The 9 characteristics of mystical experience

#1
https://lonerwolf.com/mystical-experience/

"There is one particular state of consciousness that can change your life forever.

This moment can only be described as “ecstatic” in that you experience your connection to life expand significantly. In this moment you feel that life is full of beauty and sacredness, but this feeling and phenomenon is somehow objective and outside of your individual self. Theologian Rudolf Otto called this experience “numinosum.” But in this article we’ll refer to it as the mystical experience.

All throughout history, the mystical experience has been referred to as a “religious” or spiritual experience, where the few mystics that recorded their experiences reported it as a rapturous and undifferentiated sense of joyful unity with all of existence.


In a previous article I wrote about the experience of “Kenosis,” a word coined by Christian mystics to describe the state of “divine flowing,” and this closely mimics what it is like to have a mystical experience. In psychology the closest term that captures this mysterious state of being is Abraham Maslow’s description of “Peak Experiences,” and in nature-orientated cultures like the Australian Aborigines, mystical experiences have been called “Dadirri.”

The Candle in the Dark

The best way to describe a mystical experience might be with an allegory. The ancient Hindu tradition of Advaita Vedanta has an interesting one:

'Imagine that you are in a completely dark room. You’ve been told that in this room lives a very large snake. As you sit in the room, you can see its silhouette and you feel great fear as you contemplate the potential for it to bite you at any moment. But one day there is a flash of light which illuminates the room and you see that what looked like a snake is in reality a rope. Although the flash of light was momentary, it gave you a glimpse of the truth. All of a sudden your long-held fear vanished entirely, and your experience in the room was never the same ever again.'

This is what a mystical experience feels like: it is like a flash of truth that releases you from your limited sense of self and gives you a taste of a reality that somehow feels more real.

Plato recounts that Socrates had a similar allegory regarding the mystical experience: Suppose that you’ve been kept chained in a cave all your life. Behind you blazes a fire, and next to you sits a row of other prisoners. All that you and the prisoners know of life is the experience of watching the shadows dancing on the opposite wall to you, and the shared interpretations of what you see. However, by chance one day, one of the prisoner’s chains breaks and he escapes into the outside world. At first he is confused, overwhelmed, scared, but he also feels an immense sense of expansion, awe and bliss. He is aware that he is experiencing a larger, more complete and absorbing reality than what he could see within the cave; a hole in the hillside. His natural instinct is to return to liberate his fellow men, but after struggling back into the world of darkness and shadows his attempt to enlighten his companions is met with ridicule and incredulity as they accuse him of being crazy.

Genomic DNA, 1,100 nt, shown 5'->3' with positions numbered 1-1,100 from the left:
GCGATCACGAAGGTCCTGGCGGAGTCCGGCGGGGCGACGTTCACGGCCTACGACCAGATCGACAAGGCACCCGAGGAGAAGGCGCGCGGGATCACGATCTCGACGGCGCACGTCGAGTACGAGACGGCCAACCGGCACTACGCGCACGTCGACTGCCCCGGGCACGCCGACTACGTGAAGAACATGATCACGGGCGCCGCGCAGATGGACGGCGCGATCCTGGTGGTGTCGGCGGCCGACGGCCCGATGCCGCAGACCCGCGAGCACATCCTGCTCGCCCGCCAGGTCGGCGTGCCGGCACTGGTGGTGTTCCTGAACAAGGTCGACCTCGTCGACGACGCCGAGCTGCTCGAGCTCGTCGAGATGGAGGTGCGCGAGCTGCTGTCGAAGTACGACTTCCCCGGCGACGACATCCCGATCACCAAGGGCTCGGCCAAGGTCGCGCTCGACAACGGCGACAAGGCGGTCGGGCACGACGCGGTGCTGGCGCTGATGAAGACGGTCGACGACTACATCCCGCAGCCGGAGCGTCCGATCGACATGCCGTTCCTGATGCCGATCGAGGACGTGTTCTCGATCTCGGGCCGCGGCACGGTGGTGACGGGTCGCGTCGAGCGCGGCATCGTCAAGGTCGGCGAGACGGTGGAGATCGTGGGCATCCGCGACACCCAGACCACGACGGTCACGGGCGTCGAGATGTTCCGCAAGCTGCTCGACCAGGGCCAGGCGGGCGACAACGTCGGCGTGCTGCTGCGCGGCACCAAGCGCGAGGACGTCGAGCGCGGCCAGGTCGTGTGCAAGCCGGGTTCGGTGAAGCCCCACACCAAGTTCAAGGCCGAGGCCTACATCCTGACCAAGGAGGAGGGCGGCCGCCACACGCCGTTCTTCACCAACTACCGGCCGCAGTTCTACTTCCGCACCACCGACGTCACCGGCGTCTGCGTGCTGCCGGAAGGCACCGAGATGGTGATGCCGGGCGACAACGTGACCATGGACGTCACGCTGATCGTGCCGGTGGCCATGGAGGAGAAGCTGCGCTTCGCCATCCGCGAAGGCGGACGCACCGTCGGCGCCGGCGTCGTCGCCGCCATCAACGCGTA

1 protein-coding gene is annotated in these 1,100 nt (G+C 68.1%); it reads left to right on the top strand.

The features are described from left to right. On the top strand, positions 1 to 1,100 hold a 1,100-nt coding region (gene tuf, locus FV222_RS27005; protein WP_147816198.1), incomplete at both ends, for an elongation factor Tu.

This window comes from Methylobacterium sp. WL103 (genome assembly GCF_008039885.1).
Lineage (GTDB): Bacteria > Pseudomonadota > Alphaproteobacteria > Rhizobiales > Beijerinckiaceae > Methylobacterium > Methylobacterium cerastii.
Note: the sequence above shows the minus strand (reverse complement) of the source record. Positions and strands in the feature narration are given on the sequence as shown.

To some degree, we are all prisoners in the cave of our past experiences. Any worldview becomes a cave the moment it is taken for reality.

9 Characteristics of the Mystical Experience

Every person’s mystical experience varies in length and intensity. Have you had a mystical experience? Here are a few defining characteristics:
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#2
(Dec 15, 2019 01:34 AM)Magical Realist Wrote: https://lonerwolf.com/mystical-experience/

2. There Is No Time or Space
With a lack of a definable identity or spatial recognition, your sense of time feels infinite. You go from perceiving time from moment-to-moment as a static individual, to perceiving it as a stream of eternal present moments...


I wouldn't continue to call them "moments" anymore, though, which is still temporal nomenclature. They would just be co-existing differences. In an everyday state of consciousness, the "supposed" feeling of transiting from one cognitively discriminated state or change to the next would be the type of relationship itself that integrates them. The relationships would be internal experiences rather than the geometrically extended appearances represented by a view outside themselves that usually exemplify linkages to us. (Along with symbols expressing relationships in abstract thought processes, models, or descriptions conducted on paper, screen, etc.)
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